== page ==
Thiruvananthapuram: Retail liquor outlets witnessed serpentine queues on Sunday with tipplers braving the heavy rain at some places and hot weather at others to quench their thirst as a result of the closure of 1,956 liquor shops following the Supreme Court ban on outlets within 500 metres on the sides of state and national highways.
Though the shops were closed on Friday, the impact of the SC restriction was felt from Sunday only as Saturday was a dry day.
Tipplers queued up before the 99-odd retail outlets of Beverages Corporation and Consumerfed right from morning.
Police had to be deployed at all the places to manage to crowd. It took almost two to three hours for customers to reach the counter at some outlets.
“While the normal average daily sale of Beverages Corporation outlet was around Rs 27 lakh, at some shops it crossed Rs 70 lakh by Sunday evening. Consid-ering the rush, it may even touch the `1-crore mark,” said a Beverages Corporation official.
The state exchequer would suffer a revenue loss of nearly Rs 2,500 crore owing to the overnight closure of about 70 per cent of the total foreign liquor and beer outlets in the state. Hence, the government may explore options to overcome the problem. Sources said that it may take a decision only after the Malappuram bypoll on April 12.
Meanwhile, excise department sources said the state government can tide over the crisis by denotifying the state highways as major district roads. Many states like West Bengal, Uttar Pradesh, Madhya Pradesh and Maharashtra as well as Union Territory of Chandigarh have already initiated steps in these lines. Goa and Karnataka are under pressure from the liquor sector to denotify the state highways.
Kerala has 4,342 km of state highways, whereas the length of national highway is 1,781 km. Hence, a major chunk of the 1,956 shops, including toddy shops, may be able to resume if the state highways are denotified.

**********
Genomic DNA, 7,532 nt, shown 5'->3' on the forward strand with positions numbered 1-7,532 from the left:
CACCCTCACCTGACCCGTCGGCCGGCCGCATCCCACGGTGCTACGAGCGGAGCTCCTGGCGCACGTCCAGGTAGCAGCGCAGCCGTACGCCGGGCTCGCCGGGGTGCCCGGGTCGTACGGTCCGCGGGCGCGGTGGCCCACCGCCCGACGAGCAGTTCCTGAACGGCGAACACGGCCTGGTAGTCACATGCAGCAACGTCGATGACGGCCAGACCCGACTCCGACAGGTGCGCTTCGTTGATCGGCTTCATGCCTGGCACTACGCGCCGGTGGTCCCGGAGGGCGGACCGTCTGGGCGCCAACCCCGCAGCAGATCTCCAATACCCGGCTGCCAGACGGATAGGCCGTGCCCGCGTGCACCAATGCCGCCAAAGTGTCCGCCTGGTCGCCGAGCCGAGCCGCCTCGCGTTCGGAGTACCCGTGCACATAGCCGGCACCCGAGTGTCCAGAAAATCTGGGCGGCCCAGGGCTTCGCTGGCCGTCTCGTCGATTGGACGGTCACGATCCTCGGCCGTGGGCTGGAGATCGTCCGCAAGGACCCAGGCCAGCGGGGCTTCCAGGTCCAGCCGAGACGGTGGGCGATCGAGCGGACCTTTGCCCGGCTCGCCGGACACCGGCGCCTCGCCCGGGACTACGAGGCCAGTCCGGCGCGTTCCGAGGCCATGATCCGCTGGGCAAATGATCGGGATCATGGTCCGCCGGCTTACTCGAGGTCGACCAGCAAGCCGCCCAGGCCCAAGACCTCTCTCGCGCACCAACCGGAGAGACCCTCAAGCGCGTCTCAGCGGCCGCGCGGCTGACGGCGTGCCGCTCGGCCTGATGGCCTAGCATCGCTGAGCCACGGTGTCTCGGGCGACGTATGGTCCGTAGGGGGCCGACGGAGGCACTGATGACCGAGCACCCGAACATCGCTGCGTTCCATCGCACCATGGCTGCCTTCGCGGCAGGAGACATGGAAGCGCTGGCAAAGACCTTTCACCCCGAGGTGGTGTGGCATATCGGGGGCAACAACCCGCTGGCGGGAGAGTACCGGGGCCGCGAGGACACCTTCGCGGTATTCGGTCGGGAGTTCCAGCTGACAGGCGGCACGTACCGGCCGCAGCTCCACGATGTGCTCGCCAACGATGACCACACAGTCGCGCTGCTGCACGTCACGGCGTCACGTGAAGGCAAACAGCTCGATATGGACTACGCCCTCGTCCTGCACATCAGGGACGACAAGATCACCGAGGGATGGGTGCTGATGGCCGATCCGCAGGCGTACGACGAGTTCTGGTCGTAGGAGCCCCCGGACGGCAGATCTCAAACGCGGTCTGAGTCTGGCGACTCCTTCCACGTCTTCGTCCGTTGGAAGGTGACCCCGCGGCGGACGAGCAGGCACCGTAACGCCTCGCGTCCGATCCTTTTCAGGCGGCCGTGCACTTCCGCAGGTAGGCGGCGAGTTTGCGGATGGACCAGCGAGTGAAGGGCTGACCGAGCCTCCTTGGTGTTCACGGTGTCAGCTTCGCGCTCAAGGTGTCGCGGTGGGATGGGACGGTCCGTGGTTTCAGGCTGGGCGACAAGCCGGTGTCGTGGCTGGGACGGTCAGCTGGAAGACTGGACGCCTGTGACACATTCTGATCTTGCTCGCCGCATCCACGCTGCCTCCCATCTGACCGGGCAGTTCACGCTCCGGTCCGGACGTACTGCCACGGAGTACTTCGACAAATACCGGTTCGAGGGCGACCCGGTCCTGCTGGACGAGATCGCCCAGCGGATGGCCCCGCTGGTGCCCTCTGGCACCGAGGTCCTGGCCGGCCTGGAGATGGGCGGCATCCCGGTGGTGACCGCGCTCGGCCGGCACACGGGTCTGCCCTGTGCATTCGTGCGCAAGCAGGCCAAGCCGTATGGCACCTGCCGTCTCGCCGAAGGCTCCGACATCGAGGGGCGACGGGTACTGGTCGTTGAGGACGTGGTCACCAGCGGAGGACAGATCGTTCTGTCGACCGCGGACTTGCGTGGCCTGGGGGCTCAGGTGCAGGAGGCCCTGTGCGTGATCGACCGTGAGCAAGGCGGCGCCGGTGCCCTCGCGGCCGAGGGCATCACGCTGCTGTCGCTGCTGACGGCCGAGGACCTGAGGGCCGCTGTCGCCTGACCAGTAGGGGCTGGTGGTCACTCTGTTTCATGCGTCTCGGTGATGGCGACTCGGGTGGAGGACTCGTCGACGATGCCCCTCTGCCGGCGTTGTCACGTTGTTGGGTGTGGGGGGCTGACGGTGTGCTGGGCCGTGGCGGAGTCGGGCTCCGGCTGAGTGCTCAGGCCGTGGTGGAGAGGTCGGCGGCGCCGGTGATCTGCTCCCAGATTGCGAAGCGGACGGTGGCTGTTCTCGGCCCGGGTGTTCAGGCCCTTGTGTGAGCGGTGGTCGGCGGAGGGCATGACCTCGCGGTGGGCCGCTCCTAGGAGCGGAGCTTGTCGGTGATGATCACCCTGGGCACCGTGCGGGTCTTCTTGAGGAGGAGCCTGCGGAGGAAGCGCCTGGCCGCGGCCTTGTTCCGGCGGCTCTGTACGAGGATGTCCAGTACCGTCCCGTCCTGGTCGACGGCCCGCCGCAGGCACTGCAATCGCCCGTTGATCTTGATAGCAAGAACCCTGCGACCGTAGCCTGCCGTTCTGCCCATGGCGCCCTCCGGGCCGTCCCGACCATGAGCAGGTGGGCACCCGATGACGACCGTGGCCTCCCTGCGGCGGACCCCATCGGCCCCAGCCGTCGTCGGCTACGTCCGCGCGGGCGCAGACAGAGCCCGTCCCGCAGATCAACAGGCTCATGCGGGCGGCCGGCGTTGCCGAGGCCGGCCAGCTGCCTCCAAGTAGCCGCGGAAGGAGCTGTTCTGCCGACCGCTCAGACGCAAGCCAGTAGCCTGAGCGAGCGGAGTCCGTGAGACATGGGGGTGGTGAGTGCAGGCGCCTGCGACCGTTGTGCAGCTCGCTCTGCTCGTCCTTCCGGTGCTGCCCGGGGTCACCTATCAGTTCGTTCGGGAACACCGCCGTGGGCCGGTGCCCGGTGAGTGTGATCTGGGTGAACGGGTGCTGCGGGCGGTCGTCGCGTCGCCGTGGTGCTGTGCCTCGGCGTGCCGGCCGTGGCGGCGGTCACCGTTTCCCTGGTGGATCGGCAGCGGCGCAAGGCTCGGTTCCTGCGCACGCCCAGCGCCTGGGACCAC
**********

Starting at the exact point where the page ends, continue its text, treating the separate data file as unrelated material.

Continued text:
“The Supreme Court may not object to denotification of the highways as the court had also clarified that it was for the state governments to notify or denotify state highways,” an excise department official said.
Another option is to reduce the jurisdiction of liquor outlets. At present the jurisdiction is fixed as a taluk. However, if the government decides to change it to a ward, the population would be below 20,000. This would enable the state to avail of the relaxation prescribed by the SC. While liquor outlets are banned within 500 metres from highways, in the case of places with less than 20,000 population, the ban is only for 220 metres, said sources.
Sources added that the government was seeking legal opinion on the scope of getting at least an extension of time for implementing the restriction.
Meanwhile, there were also suggestions to explore the option of online sale of liquor. “If the state can open self-service counter, why don't we move one step forward and initiate online liquor sale,” a government official asked.
It may be recalled that a suggestion made by the former director of Consumerfed in this regard had triggered strong criticism and the government even stated that it was not its policy.
Meanwhile, an action council has called for hartal in Changanasserry on Monday in protest against the alleged police action towards a mass protest against opening a liquor outlet. C.F. Thomas MLA had also allegedly come under police action. The action council led by the MLA was protesting the opening a liquor outlet at Vattapally. The police action came after the action council blocked a lorry carrying liquor to the new shop....